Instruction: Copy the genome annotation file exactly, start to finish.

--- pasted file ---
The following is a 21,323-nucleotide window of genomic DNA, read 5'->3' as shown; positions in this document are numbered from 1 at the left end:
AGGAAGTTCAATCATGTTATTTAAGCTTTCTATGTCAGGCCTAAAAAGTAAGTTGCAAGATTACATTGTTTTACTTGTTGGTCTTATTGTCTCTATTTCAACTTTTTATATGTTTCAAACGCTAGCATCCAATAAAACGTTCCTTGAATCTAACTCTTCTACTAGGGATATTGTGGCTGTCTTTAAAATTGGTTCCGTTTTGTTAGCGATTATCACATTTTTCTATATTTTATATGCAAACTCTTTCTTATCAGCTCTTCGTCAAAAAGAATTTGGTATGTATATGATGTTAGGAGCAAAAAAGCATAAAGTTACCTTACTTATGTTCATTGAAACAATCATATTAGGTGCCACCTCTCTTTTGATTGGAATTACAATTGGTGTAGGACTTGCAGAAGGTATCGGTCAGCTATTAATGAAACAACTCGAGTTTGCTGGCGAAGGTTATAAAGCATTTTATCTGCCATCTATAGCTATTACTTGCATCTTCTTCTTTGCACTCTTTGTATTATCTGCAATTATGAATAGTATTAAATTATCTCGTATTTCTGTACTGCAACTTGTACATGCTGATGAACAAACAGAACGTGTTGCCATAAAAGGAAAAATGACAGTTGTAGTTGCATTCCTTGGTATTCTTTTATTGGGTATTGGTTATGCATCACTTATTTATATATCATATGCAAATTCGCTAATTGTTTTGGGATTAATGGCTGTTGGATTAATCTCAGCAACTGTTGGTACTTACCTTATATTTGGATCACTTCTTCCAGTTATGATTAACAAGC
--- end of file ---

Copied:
The following is a 21,323-nucleotide window of genomic DNA, read 5'->3' as shown; positions in this document are numbered from 1 at the left end:
AGGAAGTTCAATCATGTTATTTAAGCTTTCTATGTCAGGCCTAAAAAGTAAGTTGCAAGATTACATTGTTTTACTTGTTGGTCTTATTGTCTCTATTTCAACTTTTTATATGTTTCAAACGCTAGCATCCAATAAAACGTTCCTTGAATCTAACTCTTCTACTAGGGATATTGTGGCTGTCTTTAAAATTGGTTCCGTTTTGTTAGCGATTATCACATTTTTCTATATTTTATATGCAAACTCTTTCTTATCAGCTCTTCGTCAAAAAGAATTTGGTATGTATATGATGTTAGGAGCAAAAAAGCATAAAGTTACCTTACTTATGTTCATTGAAACAATCATATTAGGTGCCACCTCTCTTTTGATTGGAATTACAATTGGTGTAGGACTTGCAGAAGGTATCGGTCAGCTATTAATGAAACAACTCGAGTTTGCTGGCGAAGGTTATAAAGCATTTTATCTGCCATCTATAGCTATTACTTGCATCTTCTTCTTTGCACTCTTTGTATTATCTGCAATTATGAATAGTATTAAATTATCTCGTATTTCTGTACTGCAACTTGTACATGCTGATGAACAAACAGAACGTGTTGCCATAAAAGGAAAAATGACAGTTGTAGTTGCATTCCTTGGTATTCTTTTATTGGGTATTGGTTATGCATCACTTATTTATATATCATATGCAAATTCGCTAATTGTTTTGGGATTAATGGCTGTTGGATTAATCTCAGCAACTGTTGGTACTTACCTTATATTTGGATCACTTCTTCCAGTTATGATTAACAAGC